Retroviral Insertion

Retroviruses can be modified by recombinant DNA techniques to make them replication-defective and to replace part of the viral DNA with a desired transgene so it can then be used as a gene vector. Retroviral-mediated gene transfer was originally used to insert transgenes into mice embryos[5] and blostodermal cells of chicken eggs.[6] In comparison to microinjection, retroviral infection offers the following advantages: 1) integration of single copies of the gene; and 2) retroviral DNA integrates into a high percentage of embryos when exposed to high concentrations of viral stock by coculture with infected cells in vitro, or in the case of chickens, by microinjection into the blastodisk. The disadvantages are: 1) it requires added work to produce a retrovirus carrying the transgene; 2) the gene being transferred must be smaller than 10 kb in size; 3) resulting transgenic animals are frequently highly mosaic, which necessitates extensive outbreeding to establish pure transgenic lines; and 4) unresolved problems with hypermethylation can interfere with expression of the transgene.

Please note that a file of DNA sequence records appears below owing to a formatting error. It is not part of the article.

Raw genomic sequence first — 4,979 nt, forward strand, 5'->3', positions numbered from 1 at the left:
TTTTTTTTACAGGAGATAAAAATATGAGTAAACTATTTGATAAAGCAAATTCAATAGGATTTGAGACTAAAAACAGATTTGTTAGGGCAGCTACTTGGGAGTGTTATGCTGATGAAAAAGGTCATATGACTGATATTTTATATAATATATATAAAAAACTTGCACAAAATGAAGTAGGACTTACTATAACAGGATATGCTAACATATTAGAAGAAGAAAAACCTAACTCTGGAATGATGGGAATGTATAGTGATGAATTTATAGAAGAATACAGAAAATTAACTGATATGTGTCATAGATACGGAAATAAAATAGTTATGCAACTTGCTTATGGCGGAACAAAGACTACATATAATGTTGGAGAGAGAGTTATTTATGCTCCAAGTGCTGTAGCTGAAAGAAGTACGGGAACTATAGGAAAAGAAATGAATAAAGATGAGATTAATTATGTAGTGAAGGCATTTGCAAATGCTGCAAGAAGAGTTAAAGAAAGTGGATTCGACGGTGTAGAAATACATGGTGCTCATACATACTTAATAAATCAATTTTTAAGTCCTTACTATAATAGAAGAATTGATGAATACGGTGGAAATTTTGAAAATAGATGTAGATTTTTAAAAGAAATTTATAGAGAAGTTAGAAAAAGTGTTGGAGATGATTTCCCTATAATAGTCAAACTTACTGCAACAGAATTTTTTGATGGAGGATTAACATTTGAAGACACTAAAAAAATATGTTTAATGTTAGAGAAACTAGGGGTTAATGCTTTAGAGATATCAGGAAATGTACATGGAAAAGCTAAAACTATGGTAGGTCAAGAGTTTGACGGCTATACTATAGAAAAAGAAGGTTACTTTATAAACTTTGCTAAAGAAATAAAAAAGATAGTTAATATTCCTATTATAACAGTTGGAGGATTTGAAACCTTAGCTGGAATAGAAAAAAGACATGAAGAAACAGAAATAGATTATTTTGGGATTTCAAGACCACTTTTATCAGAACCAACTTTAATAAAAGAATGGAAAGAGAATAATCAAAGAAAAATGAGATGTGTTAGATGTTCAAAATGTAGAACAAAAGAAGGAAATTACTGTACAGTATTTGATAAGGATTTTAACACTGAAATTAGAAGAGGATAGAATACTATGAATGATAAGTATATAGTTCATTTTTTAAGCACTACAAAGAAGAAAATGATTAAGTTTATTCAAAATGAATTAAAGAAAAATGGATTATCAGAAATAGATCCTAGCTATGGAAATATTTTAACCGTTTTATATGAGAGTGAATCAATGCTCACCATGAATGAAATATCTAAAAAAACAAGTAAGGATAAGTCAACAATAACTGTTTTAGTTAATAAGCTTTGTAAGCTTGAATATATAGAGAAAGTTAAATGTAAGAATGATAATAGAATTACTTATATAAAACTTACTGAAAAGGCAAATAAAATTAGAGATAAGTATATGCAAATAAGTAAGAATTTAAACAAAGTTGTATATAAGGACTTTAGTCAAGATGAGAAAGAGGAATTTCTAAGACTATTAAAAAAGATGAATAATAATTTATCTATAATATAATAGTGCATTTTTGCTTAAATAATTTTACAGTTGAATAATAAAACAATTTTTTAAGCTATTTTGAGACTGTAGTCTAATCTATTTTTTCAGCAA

More recently, retrovirus-mediated gene transfer has been used to produce transgenic cattle by insertion of retroviruses into metaphase II oocytes to avoid mosaicism and ensure that a high percentage of the offspring are

transgenic.

Many laboratories involved in the production of transgenic livestock have not embraced the use of retroviral insertion technology because of concerns about public perception and the potential consequences of recombination events between the viral vectors and endogenous retroviruses to generate new pathogenic agents.

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